Welcome back to our Mycotoxin Series!
With wheat harvest mostly complete for the eastern United States, it only seems fitting that I write about deoxynivalenol (DON). DON is produced by Fusarium graminearum (amongst others) and can be found in products made with wheat, barley and corn. DON has been dubbed the “most commonly encountered” mycotoxin. This is likely due to our diets (wheat and corn are staple crops in many cultures and are used in many food products) and much of the wheat we grow is rather susceptible to F. graminearum.
F. graminearum is the causal agent of Fusarium head blight of small grains (also known as Scab). The disease is characterized by premature “bleaching” of the wheat heads (see above), shriveled kernels, reduced yield and DON contamination. F. graminearum also causes a disease in corn called Gibberella ear rot (more of a concern for livestock). DON serves as a virulence factor for F. graminearum which means DON is a powerful “weapon” for this pathogen as it infects the plant.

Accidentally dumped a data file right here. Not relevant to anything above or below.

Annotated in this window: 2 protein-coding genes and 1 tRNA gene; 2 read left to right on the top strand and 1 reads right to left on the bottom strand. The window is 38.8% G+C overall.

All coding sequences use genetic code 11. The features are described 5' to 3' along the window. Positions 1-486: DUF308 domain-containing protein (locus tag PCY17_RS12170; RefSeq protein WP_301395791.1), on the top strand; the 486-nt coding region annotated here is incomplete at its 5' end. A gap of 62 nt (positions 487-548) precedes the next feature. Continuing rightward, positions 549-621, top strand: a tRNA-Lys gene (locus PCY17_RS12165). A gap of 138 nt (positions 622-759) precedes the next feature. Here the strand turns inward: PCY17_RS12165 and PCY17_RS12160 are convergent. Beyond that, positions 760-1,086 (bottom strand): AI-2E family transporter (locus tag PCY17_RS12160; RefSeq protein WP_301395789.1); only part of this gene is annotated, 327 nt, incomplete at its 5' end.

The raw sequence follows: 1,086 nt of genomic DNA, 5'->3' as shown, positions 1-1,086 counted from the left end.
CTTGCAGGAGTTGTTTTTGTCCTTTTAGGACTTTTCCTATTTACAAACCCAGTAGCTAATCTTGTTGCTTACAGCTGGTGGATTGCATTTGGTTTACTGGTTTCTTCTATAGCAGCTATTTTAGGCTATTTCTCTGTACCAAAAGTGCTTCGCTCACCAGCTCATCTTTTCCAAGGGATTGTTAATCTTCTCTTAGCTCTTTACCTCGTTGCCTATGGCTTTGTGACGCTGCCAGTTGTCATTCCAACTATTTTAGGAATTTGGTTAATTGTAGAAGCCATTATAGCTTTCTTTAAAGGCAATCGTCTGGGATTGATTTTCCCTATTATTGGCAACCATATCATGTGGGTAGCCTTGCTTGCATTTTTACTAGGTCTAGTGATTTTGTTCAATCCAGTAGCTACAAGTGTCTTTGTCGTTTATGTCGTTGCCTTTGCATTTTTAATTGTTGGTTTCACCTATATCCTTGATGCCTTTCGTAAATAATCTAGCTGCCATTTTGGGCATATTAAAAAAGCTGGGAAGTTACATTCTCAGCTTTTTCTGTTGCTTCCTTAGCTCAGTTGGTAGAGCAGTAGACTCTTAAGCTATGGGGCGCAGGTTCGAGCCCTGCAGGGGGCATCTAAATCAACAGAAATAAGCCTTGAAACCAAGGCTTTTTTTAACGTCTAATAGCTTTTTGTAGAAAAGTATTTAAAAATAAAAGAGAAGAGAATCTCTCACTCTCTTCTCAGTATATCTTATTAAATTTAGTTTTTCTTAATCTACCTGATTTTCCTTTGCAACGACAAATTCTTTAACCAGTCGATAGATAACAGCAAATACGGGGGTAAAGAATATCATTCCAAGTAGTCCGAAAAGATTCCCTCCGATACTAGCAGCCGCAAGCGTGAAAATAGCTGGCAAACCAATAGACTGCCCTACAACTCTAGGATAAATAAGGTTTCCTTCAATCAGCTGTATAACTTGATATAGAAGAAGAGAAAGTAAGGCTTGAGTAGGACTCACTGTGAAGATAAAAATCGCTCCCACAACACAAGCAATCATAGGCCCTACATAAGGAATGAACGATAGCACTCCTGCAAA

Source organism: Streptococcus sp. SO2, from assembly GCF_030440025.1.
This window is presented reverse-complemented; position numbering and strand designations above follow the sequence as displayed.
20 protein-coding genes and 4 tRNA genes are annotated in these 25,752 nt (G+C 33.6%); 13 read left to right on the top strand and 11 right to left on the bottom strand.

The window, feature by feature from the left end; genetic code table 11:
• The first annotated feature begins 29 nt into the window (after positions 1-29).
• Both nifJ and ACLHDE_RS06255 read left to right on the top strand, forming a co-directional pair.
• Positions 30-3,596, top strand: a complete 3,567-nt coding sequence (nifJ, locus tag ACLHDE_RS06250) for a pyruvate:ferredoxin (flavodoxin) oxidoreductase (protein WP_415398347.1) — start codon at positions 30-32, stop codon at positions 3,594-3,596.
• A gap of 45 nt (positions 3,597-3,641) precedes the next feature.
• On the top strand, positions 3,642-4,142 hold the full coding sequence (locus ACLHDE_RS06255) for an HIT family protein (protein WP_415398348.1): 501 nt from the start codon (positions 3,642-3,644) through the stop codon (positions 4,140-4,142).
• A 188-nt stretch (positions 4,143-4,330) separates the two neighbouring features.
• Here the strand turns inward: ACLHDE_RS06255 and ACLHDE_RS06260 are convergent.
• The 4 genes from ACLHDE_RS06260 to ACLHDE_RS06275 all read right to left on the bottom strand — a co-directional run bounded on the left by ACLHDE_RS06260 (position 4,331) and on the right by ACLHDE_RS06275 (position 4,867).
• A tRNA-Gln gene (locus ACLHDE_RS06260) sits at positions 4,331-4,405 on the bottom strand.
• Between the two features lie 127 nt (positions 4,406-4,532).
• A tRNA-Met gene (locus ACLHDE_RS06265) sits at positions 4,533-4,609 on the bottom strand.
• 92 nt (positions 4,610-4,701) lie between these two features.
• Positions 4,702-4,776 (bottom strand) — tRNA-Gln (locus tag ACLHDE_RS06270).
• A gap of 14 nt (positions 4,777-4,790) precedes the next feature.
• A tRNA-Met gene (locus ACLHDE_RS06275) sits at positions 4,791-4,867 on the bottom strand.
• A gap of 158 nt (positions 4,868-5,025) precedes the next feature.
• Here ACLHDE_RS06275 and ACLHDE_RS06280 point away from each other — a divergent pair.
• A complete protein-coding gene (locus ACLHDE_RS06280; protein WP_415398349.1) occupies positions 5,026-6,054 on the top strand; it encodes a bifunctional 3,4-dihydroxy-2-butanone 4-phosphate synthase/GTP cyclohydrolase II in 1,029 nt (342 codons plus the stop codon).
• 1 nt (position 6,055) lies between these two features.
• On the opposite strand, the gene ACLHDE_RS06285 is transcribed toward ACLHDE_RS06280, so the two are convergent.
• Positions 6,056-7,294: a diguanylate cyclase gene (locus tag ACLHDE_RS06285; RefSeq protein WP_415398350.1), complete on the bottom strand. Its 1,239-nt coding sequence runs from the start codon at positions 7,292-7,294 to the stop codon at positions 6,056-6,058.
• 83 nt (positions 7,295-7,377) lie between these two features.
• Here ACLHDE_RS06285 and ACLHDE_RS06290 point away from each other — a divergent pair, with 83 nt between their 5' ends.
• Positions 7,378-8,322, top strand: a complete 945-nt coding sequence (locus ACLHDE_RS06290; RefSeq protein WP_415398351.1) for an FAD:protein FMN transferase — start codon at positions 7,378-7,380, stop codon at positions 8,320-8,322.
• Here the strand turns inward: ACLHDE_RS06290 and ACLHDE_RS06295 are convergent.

DON is a mycotoxin that is harmful to both plants and animals (any eukaryotic cell, for that matter). DON binds to ribosomes, preventing cells from translating genes to proteins (remember, Bio 101: DNA –> mRNA –> amino acids/proteins). Without essential proteins, cells are unable to carryout basic function and die (e.g. bleached, dead tissue on wheat heads).
DON is also known as “vomitoxin”. This gives you a pretty specific idea about what sort of symptoms we observe in humans and animals suffering from DON poisoning. DON may also cause other gastro-intestinal distress, poor nutrient absorption, reduced weight gain, feed refusal and impaired immunity. Despite being the most commonly encountered mycotoxin, we don’t have a good handle on the effects of chronic exposure to low doses of DON that may be in our breakfast cereals, breads, pretzels, pastas, etc.
PS – A fact sheet I co-wrote on DON in corn in Ohio